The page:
The educational and earth-friendly book, This Planet is Mine, was written by two teachers. Their intent was to explore the wonders of the planet through various environmentally-focused and literature-based curriculum activities. This book is a compilation of their classroom experiences. The following sample activities taken from This Planet is Mine may inspire you to take your own students on a journey.
We know that as good earthkeepers the best thing we can do for whales is to become “whale-smart,” so we will be well-informed earthkeepers on their behalf.
Attribute research: We decided to do some research on the different characteristics of whales. Books like Whales by Gaff Gibbons (Holiday House, 1991) gave us lots of information.
- Group reports: We broke into groups to read and research more about six different species of whales, like the blue, beluga, orca, and narwhal. We made web charts looking for information such as food, habitat, physical characteristics, enemies, and communication techniques of our particular whale. When we were all done we shared our information. Earthkeepers know how important it is to work together and share the load!
- A whale watcher's bulletin board: As earthkeepers we wanted to tell others about what we were learning. We kept adding reports and drawings and fact bubbles to our bulletin board in the hallway so that everyone could share our findings.
A Whale Tale Message
We had learned that the markings on the whales' flukes are like finger prints. They are different for each humpback. We decided to design our own individual whale tail including a message for the earth in our design!
We learned that a blue whale can be as large as 25 to 30 elephants, so we made an elephant pattern and cut out 30 elephants and then drew a whale around them, to help us imagine the size. We also knew that the blue whale can be 100 feet long. We went outside to try to make the outline of a whale. It's so large, we didn't even have enough people in our class to outline the bottom of the whale. We watched a great video, Sizing Up Animals, which gave us lots of tips about how to understand animal sizes.
Can-Counting Culmination/1,000 Cans!
Weeks ago, during our water unit, we began collecting and counting cans to recycle. The children knew we were going to do something special with the money we earned. Now we were excited to learn what that was! We were going to protect a whale! Not in our classroom of course, but one roaming free and safe in the seas. We chose one named Bat. This was special to us since we had learned so many wonderful things about bats earlier in the year, and now we were the care-takers of an “ocean-flying bat!” We celebrated when we were able to record the 1,000th can on our chart. We had met our goal. We sent off our hard-earned money and waited for the picture of Bat to arrive in the mail. We were glad we had helped the earth by recycling all those aluminum cans, too! We were learning about the power of good choices.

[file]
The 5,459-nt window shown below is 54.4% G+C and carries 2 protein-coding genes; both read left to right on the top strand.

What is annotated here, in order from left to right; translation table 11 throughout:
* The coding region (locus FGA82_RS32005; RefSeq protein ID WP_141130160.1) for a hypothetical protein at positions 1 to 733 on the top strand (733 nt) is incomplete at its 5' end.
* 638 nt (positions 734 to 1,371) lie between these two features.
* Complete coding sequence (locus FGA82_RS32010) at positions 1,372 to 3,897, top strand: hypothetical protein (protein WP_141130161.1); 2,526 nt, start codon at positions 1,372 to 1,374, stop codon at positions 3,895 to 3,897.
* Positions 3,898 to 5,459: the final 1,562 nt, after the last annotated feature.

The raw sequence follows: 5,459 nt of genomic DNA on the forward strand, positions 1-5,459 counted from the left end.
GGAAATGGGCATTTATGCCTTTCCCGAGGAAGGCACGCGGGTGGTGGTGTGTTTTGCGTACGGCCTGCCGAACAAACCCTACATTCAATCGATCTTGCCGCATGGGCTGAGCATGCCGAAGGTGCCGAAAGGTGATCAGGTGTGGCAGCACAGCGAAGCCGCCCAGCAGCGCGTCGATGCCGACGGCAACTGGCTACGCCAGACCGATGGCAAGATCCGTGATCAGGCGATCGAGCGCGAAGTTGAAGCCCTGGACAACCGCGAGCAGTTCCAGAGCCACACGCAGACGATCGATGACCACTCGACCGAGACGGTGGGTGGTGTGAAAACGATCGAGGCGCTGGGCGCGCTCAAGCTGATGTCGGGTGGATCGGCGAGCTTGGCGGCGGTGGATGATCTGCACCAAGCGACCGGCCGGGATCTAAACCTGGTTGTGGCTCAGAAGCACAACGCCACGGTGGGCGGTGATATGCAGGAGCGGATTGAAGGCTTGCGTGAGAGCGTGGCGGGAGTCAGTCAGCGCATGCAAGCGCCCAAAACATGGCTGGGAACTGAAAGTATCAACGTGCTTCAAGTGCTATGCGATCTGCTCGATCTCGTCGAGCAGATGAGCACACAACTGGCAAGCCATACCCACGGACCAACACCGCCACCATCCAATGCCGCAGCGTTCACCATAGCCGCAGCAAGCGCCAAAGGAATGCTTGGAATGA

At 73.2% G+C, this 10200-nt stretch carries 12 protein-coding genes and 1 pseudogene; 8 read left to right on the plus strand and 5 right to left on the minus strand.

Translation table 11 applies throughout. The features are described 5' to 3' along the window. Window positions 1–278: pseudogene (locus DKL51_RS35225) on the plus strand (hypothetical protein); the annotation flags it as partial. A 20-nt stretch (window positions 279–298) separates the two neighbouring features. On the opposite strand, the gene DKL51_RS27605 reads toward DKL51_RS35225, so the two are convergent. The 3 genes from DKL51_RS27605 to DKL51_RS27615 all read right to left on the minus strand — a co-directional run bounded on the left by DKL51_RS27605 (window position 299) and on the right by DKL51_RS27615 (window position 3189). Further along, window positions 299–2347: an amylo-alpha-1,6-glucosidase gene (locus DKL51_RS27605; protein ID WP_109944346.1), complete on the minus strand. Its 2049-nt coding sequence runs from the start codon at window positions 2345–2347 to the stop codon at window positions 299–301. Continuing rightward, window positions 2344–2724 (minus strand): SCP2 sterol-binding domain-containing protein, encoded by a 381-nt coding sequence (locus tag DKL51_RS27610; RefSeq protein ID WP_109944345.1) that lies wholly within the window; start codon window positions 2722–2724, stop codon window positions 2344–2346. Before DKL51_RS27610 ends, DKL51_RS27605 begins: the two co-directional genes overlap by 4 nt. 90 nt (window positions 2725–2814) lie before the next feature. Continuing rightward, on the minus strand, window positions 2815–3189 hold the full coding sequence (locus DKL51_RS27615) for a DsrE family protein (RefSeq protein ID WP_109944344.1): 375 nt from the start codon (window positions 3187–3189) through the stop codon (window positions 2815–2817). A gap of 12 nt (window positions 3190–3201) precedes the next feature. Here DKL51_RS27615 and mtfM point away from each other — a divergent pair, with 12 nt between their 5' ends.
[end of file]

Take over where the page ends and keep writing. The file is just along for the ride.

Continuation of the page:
SCIENCE/MATH: Habitat Dioramas and Dilemmas
- A guest shared a great whale story: Kahla, a fourth grade friend, came to read the story of Humphrey: The Lost Whale, by Wendy Tokuda and Richard Hall (Heian International, Inc., 1986). We were learning, through stories like this one, about the problems faced by the great whales. Kahla made “Save the Whale” bookmarks for each of us, and brought a shoebox habitat she had made. She agreed to come back another day and help us create our own “Ocean Home Dioramas.” We were really beginning to think about how important it is to keep the ocean waters clean and safe!
- Oil spill in a jar: Another guest earthkeeper shared the story of Ibis: A True Whale Story, by John Himmelman (Scholastic, 1990). Ibis is caught in a fisherman's net and gets in real trouble! “Just imagine,” said our guest, “that Ibis might also be caught in an oil spill.” To help us, she took a glass jar of water and poured oil into it. We could see clearly as oil reached down into the water and then returned to float on the top. She then took a series of items and dipped them into the “oil slick.” We could see the awful damage! A white feather became brown and slimy and lifeless looking. As the guest raised a beautiful white sand dollar to place in the “slick” all the students cried out “No!” The guest poised her hand and said, “If you will try to always remember your Earthkeeper goals and to be curious about whales and the waters they swim, I will spare this lovely sand dollar!” All the children eagerly agreed. The oil slick was placed in our whale center and gave us much to think about.
SOCIAL STUDIES: “My Whale Brother” — Whales in Native American Culture
- A whale video: We watched Gift of the Whales in which Dan Hunter, a Native American from Alaska comes to respect and love the whales as he listens to the ancient wisdom of his grandfather and the modern-day wisdom of a wild life biologist. He learns he too wants to be a friend to the whales.
- A whale folktale: We read Whale Brother by Barbara Steiner (Walker, 1988) in which another young boy, Omu, discovers the wonder of these great creatures that are our brothers. Omu learns that good works take time and effort and love. Whales have much to teach us and were held in great respect by Native Americans.